Why is this shift in philosophy happening? At least two major changes have occurred since the old philosophies were developed. First, a dramatically increased population has led to a substantial increase in “indirect potable reuse” of wastewater, whereby the effluent discharge from one city is a part of the drinking water source for a downstream city. In many areas of the arid Southwest, that “part” can often be nearly 100%. An extension of this trend, due to water shortages, is the drive toward direct potable reuse of wastewater. Second, not only do the chemical and pharmaceutical industries now produce tens of thousands of synthetic chemicals that were not dreamed of when the “priority pollutant” list associated with the Clean Water Act was developed, we now understand that some of these products are endocrine disruptors and others lead to microbial antibiotic resistance.

In this talk, I will try to make the case that wastewater treatment needs to be changed, perhaps radically, to reflect the new philosophy and to meet the needs of the 21st century. The thrust of the presentation will be to explore some possibilities for these radical changes and try to back them up with preliminary engineering calculations.

Nov
7
Wed
Annual Billig-Croft Lecture (Fall 2018)
Nov 7 @ 2:00 pm – 3:00 pm

 

David M. Van Wie, PhD, will present “Hypersonics: Back to the Future.”


hypersonicsHypersonics: Back to the Future

Hypersonics is defined as flight at speeds above Mach 5—five times the local speed of sound. Currently, there is a resurgence of interest in hypersonic systems for applications such as weapons, rapid commercial transportation, and space launch. To realize these new applications, technology advancements are needed in the areas of novel thermal protection systems, high-temperature materials, advanced guidance, navigation and control, and propulsion. For more than 60 years, researchers at the Johns Hopkins University Applied Physics Laboratory have been investigating hypersonic technologies and applications, including Frederick S. Billig’s pioneering development of scramjet engine technology. Dr. Van Wie will offer a brief history of hypersonics highlighting Dr. Billig’s contributions and will discuss ongoing technology development challenges in this area.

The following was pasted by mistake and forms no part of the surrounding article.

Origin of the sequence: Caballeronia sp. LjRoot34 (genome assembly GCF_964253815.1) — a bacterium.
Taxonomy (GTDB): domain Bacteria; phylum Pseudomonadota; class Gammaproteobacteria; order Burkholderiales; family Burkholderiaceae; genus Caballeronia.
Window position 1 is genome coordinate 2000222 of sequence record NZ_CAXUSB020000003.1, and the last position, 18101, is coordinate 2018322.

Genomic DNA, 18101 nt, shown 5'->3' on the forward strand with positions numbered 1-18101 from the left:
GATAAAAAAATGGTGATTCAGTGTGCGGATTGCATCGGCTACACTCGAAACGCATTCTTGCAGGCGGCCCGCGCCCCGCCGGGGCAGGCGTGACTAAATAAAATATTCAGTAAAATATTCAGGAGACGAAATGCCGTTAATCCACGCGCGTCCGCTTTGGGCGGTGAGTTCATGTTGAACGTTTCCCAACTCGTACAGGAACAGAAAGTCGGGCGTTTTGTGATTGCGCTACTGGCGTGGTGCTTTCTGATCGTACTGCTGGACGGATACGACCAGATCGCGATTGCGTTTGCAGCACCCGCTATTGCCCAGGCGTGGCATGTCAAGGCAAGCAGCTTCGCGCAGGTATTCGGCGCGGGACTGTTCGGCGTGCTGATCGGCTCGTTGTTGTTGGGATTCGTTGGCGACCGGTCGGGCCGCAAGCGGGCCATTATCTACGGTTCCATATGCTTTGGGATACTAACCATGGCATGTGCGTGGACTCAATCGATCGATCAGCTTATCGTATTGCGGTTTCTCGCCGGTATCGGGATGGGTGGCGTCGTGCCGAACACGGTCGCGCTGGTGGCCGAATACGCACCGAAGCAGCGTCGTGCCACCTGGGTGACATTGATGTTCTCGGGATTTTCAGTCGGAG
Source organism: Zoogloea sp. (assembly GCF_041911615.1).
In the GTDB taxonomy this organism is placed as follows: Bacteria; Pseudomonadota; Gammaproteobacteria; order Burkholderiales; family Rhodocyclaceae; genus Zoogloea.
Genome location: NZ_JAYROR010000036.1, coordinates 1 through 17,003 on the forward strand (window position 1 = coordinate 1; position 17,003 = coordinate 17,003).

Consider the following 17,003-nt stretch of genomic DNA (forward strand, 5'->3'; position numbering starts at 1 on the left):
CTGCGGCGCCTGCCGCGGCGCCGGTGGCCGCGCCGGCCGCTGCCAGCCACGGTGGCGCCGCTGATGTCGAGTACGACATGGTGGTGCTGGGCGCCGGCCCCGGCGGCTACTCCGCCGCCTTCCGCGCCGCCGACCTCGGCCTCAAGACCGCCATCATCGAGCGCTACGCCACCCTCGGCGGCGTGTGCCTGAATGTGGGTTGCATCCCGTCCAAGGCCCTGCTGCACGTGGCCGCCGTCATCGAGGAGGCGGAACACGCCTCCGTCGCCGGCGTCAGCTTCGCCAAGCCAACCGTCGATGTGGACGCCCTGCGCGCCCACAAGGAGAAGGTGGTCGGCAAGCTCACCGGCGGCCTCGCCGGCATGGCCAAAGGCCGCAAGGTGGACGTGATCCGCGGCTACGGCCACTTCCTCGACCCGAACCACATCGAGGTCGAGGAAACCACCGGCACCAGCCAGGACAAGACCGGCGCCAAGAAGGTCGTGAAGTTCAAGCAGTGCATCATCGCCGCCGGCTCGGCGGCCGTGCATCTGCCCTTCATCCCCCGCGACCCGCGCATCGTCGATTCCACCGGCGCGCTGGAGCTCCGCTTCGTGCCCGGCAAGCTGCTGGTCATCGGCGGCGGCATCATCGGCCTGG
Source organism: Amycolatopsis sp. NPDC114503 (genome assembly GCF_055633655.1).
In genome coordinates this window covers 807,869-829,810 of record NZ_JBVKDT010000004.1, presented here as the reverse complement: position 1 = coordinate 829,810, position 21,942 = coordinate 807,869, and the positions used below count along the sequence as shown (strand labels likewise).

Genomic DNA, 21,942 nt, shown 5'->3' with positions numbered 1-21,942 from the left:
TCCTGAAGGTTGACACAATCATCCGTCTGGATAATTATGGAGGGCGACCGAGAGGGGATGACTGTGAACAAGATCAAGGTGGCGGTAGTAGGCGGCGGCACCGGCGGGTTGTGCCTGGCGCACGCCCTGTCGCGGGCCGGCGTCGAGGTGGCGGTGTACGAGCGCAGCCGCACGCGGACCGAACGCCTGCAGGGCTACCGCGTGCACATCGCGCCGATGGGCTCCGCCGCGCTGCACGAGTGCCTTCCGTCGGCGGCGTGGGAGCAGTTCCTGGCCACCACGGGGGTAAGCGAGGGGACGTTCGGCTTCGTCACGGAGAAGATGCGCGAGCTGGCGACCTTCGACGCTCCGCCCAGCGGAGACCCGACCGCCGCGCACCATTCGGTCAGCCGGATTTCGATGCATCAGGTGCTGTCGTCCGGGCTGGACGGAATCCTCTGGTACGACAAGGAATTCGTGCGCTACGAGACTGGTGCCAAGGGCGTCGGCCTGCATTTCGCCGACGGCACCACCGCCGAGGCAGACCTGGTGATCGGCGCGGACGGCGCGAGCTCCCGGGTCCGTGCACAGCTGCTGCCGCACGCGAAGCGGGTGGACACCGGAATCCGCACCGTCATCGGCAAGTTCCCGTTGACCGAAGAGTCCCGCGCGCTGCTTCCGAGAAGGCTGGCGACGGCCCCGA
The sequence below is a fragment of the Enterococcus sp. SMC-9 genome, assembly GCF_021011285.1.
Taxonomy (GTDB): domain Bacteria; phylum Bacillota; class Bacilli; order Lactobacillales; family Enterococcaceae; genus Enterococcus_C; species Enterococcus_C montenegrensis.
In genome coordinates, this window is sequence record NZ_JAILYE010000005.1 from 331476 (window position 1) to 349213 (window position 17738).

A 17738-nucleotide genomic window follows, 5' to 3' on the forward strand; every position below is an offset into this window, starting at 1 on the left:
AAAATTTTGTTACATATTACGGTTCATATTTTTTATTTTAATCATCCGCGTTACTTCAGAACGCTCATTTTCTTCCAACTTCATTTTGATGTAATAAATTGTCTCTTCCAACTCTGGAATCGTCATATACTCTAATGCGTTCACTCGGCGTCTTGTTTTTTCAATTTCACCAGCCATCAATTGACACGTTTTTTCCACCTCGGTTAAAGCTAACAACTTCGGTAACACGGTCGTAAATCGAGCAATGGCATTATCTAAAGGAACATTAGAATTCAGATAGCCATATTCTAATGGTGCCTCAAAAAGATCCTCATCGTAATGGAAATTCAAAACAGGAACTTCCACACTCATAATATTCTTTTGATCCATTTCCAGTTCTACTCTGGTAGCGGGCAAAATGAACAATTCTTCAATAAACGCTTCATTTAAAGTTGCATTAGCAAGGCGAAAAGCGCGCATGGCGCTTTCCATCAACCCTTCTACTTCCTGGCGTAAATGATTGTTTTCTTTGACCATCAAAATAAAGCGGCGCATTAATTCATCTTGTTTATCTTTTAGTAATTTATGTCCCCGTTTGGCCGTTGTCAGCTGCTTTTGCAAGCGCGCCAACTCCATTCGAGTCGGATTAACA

Nov
19
Mon
2018 Research Symposium on Engineering in Healthcare: Engineering for an Aging Society
Nov 19 @ 8:00 am – 5:00 pm

The annual Johns Hopkins Research Symposium on Engineering in Healthcare brings together experts who advocate for leveraging new and emerging technologies to deliver better health care. We invite all Johns Hopkins faculty, researchers, students, staff and clinicians, as well as industry representatives, to join us at the symposium this fall.

Visit the symposium website for more information about this year’s program.

RSVP HERE